Drought - August 2009
NCDC transitioned to the nClimDiv dataset on Thursday, March 13, 2014. This was coincident with the release of the February 2014 monthly monitoring report. For details on this transition, please visit our public FTP site and our U.S. Climate Divisional Database site.
Contents Of This Report:
National Drought Overview
Detailed Drought Discussion
In total, drought coverage across the United States held fairly constant during August, as small areas of improvement were more or less counter-balanced by regions in which drought emerged or intensified. The end-of-month drought footprint of 14.2 percent (of the contiguous U.S.) was up only slightly from the July value of 13.8 percent. This number remains fairly low relative to the history of the U.S. Drought Monitor (since 1999). In the more intense categories of drought, the overall size of the footprint and the placement of the features remained near constant, with only minor variations.
Three of the nation's most significant ongoing drought episodes persisted or worsened through August. Extreme and Exceptional Drought remained entrenched in Central and South Central Texas. Another drought episode featuring widespread D2 (Severe) Drought persisted in California and Nevada. This Western drought feature expanded to the north during August, where drought emerged or intensified along the Pacific coasts of Washington and Oregon. The eastern islands of Hawaii saw little improvement to drought focused there. A fourth area of Severe to Extreme Drought in Wisconsin and Minnesota improved somewhat, especially in the most intense areas.
The most notable drought eruption came in the desert Southwest, where Moderate (D1) drought emerged across half of Arizona when monsoon rains delivered less-than-typical precipitation. Pockets of Moderate Drought also appeared in the Carolinas.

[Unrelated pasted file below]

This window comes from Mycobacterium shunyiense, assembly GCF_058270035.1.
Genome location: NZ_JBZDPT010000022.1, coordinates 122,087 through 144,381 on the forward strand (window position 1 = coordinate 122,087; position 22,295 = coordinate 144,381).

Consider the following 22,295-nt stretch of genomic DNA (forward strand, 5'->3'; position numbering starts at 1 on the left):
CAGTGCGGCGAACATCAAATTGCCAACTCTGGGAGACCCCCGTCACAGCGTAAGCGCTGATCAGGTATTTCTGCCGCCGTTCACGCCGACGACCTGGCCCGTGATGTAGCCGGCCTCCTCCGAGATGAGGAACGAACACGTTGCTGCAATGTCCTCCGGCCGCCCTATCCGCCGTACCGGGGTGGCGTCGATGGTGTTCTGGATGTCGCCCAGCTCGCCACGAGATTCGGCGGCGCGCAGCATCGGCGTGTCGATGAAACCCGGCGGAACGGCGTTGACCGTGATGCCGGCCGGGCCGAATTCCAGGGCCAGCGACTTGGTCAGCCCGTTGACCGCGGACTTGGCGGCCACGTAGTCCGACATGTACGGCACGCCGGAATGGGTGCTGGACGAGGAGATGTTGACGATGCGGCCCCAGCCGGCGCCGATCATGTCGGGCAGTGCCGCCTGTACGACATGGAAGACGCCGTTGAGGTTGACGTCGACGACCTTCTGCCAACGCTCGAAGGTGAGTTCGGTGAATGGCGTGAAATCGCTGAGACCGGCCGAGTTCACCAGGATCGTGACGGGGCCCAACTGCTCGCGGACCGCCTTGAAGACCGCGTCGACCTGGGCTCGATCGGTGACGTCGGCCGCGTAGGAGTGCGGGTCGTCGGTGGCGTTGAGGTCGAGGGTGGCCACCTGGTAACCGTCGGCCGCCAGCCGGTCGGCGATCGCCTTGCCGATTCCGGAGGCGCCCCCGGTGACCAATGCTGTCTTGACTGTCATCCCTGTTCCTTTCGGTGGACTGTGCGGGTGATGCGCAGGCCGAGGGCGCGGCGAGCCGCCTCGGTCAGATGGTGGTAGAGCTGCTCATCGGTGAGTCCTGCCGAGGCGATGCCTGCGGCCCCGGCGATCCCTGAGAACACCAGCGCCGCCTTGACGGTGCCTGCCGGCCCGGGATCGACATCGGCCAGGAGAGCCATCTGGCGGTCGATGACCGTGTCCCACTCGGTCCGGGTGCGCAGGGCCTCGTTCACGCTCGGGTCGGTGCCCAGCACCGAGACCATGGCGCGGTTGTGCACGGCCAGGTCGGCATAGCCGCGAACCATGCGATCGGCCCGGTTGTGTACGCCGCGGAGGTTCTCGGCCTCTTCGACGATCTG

Early August's general weather pattern was somewhat typical of summer, with the jet stream and associated storm track displaced to the northern U.S., and high pressure dominating the southern tier of states. However, on several occasions during the month, this pattern broke down, as cooler air advanced southward into the Plains and Midwest. The associated upper-level trough persisted for much of the month. The Ohio Valley received the most substantial precipitation from the combination of frontal boundaries and abundant available moisture. This region's wetness continued a trend that had developed early in the summer. In contrast to the early summer months, August's significant precipitation expanded northward into the Upper Midwest, helping to abate intense drought in the western Great Lakes region. In the south, precipitation was spottier, as is typical of summer. Late in the month, the cool-air incursions reinforced each other, bringing rains further south and east, along the Atlantic coast. However, the late-month precipitation was not vast enough to stop the development of drought and dryness in the southern Atlantic states. In the Southwest, the monsoon feature was weaker than average, and this was largely responsible for the introduction of drought in Arizona.
By the end of August, core drought areas in the U.S. included:
- South Central Texas, where widespread extreme to exceptional drought remained entrenched;
- The western and southwestern U.S., notably: